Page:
The Director of Sharia (Hisbah) Committee in Kebbi State, Alhaji Abubakar Mohammed Augie, in this interview by AYODELE AJOGE, speaks on the role of Hisbah, a security organisation, in combating social vices in the state and its relationship with the police and other security agencies.
What is Hisbah and what does it do?
Hisbah, in Kebbi State, focuses on civil issues and, to some extent, criminal matters. Hisbah was formed to protect the dignity and interests of all, Muslims and Christians. We operate Hisbah in Kebbi State with the intention of promoting moral values among members of the society. The importance of Hisbah in a society cannot be over emphasised because it covers all aspects of human existence. It may interest you to know that a lot of cases coming to Hisbah centre on abandonment of children, dispute among married couples, and inheritance, as well as criminal cases like rape. But we usually refer rape cases to the police for investigation, which is to say that Hisbah in Kebbi State operates in conjunction with conventional security agencies.
Most of our cases are handled with other security agencies before they are taken to court. Hisbah normally serves as prosecution witness but in civil matters, especially ones that have to do with inheritance, we ask a complainant to write a petition because the issue of inheritance is taken care of in the Holy Qur’an. After receiving your complaint, we take it to court for necessary investigation and prosecution. Settling cases of inheritance is one of the achievements of Hisbah.
What is the relationship between Hisbah and the police in the state?
Since the inception of Hisbah in 2000 during the administration of former Governor Adamu Aliero, we have been working hand in hand with the police and other security agencies. Whenever the need arises, we consult them because Hisbah cannot operate alone. We follow the due process. We follow federal laws, state laws and local government edicts. If you have been following our activities, you will realise that we follow the laws and due process, and that is why we don’t have any problem.
How many arrests have you made in the last two quarters of the year, that is, from January to August?
Most of our cases are just resolutions between parties under Islamic laws. We call it ‘suhu’ in Hausa. These are civil matters, not criminal matters, issues like divorce-threatened marriages and disputes between farmers and herders. We handled 154 of such cases between January and August. We entertained 10 cases of child abandonment within the period under review. When an abandoned child is brought before us, what we do is to make an arrangement with security agents. We give such a child first-aid treatment before taking him or her to the hospital after which we take the child to the police who in turn take him or her to court. The court will now inform the concerned local government and from there, the child is taken to an orphanage. We always follow due process.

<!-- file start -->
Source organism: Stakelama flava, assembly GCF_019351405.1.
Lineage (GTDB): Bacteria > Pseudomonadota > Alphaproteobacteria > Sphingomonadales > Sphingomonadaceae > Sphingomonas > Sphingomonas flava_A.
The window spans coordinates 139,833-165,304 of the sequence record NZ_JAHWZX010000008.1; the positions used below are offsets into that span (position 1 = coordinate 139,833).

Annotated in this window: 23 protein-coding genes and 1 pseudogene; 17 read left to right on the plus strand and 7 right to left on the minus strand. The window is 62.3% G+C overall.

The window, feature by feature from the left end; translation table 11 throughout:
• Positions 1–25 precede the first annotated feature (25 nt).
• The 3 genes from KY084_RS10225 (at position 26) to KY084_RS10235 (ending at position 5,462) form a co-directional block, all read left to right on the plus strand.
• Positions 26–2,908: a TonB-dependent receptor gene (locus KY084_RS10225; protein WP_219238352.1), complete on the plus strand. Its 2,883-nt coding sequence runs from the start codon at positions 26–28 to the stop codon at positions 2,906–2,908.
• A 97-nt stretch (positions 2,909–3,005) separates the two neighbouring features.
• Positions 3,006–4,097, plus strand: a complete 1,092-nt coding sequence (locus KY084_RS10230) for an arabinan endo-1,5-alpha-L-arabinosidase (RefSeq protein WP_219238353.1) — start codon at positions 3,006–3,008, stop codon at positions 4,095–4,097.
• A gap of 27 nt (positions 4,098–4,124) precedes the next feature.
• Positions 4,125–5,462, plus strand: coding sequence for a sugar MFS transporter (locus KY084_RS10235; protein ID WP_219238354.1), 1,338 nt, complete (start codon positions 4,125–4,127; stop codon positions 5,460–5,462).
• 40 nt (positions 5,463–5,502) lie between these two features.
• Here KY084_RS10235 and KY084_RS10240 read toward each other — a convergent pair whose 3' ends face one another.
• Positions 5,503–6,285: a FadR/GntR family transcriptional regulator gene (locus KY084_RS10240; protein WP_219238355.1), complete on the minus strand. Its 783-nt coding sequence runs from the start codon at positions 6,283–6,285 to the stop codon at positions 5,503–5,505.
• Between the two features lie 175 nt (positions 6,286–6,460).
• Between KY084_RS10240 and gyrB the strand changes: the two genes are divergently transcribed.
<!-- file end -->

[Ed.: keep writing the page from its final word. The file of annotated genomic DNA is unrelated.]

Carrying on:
Regarding people with mental problems, we recorded eight such cases. Whenever we receive a case of this nature, we take the patients to hospital for treatment. We had two cases of sodomy and the suspects have been arraigned prosecuted. There was a case of an unidentified corpse. We also had cases of forced marriage. We recorded about 10 cases in which fathers were accused of compelling their daughters to get married against their wishes. We resolved all the cases. There were also cases of pregnancy outside marriage, which is against the Islamic laws. We had 14 of such cases within the period under review and they were taken to court for prosecution.
For criminal matters, we involve the police who carry out investigations with the aid of our Hisbah personnel. After investigation, such maters go to court and the police and Hisbah personnel serve as prosecution witnesses. After judgment, whoever is not satisfied is at liberty to appeal their case. Cases of child labour and child trafficking are always disheartening. A child might be brought from a far place and be made to undergo labour in a particular home without adequate care or remuneration by his or her master. We had about nine cases of such cases between January and August. We also received rape cases but we are not the ones that handle such cases. Whenever we receive a report of rape, we refer it to the police for necessary actions. We recorded seven rape cases between January and August.
We resolved 108 cases of various natures within the period. And as I said earlier, all cases are handled carefully by Hisbah in accordance with the due process.
How has Hisbah helped to sanitise the society in Kebbi State?
Hisbah, as a security organisation, was established to protect and promote human dignity. Hisbah is out to make sure that the society is clean and devoid of criminal elements. It is meant to encourage a productive society. At this juncture, I want to appreciate the state governor, Alhaji Abubakar Atiku Bagudu, and the Secretary to the State Government, Alhaji Babale Umar Yauri, for supporting Hisbah in its duty of checkmating anti-social behaviours and tendencies among the people and ensuring a civil society. I also commend the Hisbah personnel and the Department of Religious Affairs for the good job they are doing for the state.
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